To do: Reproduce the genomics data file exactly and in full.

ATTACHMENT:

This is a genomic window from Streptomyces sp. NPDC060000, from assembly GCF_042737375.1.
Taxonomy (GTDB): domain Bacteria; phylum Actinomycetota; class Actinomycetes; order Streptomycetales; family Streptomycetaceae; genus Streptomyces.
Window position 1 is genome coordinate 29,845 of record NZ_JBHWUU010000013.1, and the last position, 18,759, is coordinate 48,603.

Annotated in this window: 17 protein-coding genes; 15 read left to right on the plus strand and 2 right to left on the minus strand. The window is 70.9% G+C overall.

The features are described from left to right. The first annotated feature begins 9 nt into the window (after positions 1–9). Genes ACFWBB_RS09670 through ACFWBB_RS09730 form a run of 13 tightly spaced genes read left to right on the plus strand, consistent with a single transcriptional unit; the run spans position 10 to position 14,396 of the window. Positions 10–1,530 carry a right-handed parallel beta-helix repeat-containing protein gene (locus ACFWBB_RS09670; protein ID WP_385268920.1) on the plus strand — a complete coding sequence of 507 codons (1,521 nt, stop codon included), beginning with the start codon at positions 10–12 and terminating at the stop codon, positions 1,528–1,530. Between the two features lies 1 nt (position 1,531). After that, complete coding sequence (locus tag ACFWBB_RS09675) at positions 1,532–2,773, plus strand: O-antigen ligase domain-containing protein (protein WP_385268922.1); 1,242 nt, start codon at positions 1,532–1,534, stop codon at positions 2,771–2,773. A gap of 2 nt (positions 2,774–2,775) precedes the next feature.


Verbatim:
This is a genomic window from Streptomyces sp. NPDC060000, from assembly GCF_042737375.1.
Taxonomy (GTDB): domain Bacteria; phylum Actinomycetota; class Actinomycetes; order Streptomycetales; family Streptomycetaceae; genus Streptomyces.
Window position 1 is genome coordinate 29,845 of record NZ_JBHWUU010000013.1, and the last position, 18,759, is coordinate 48,603.

Annotated in this window: 17 protein-coding genes; 15 read left to right on the plus strand and 2 right to left on the minus strand. The window is 70.9% G+C overall.

The features are described from left to right. The first annotated feature begins 9 nt into the window (after positions 1–9). Genes ACFWBB_RS09670 through ACFWBB_RS09730 form a run of 13 tightly spaced genes read left to right on the plus strand, consistent with a single transcriptional unit; the run spans position 10 to position 14,396 of the window. Positions 10–1,530 carry a right-handed parallel beta-helix repeat-containing protein gene (locus ACFWBB_RS09670; protein ID WP_385268920.1) on the plus strand — a complete coding sequence of 507 codons (1,521 nt, stop codon included), beginning with the start codon at positions 10–12 and terminating at the stop codon, positions 1,528–1,530. Between the two features lies 1 nt (position 1,531). After that, complete coding sequence (locus tag ACFWBB_RS09675) at positions 1,532–2,773, plus strand: O-antigen ligase domain-containing protein (protein WP_385268922.1); 1,242 nt, start codon at positions 1,532–1,534, stop codon at positions 2,771–2,773. A gap of 2 nt (positions 2,774–2,775) precedes the next feature.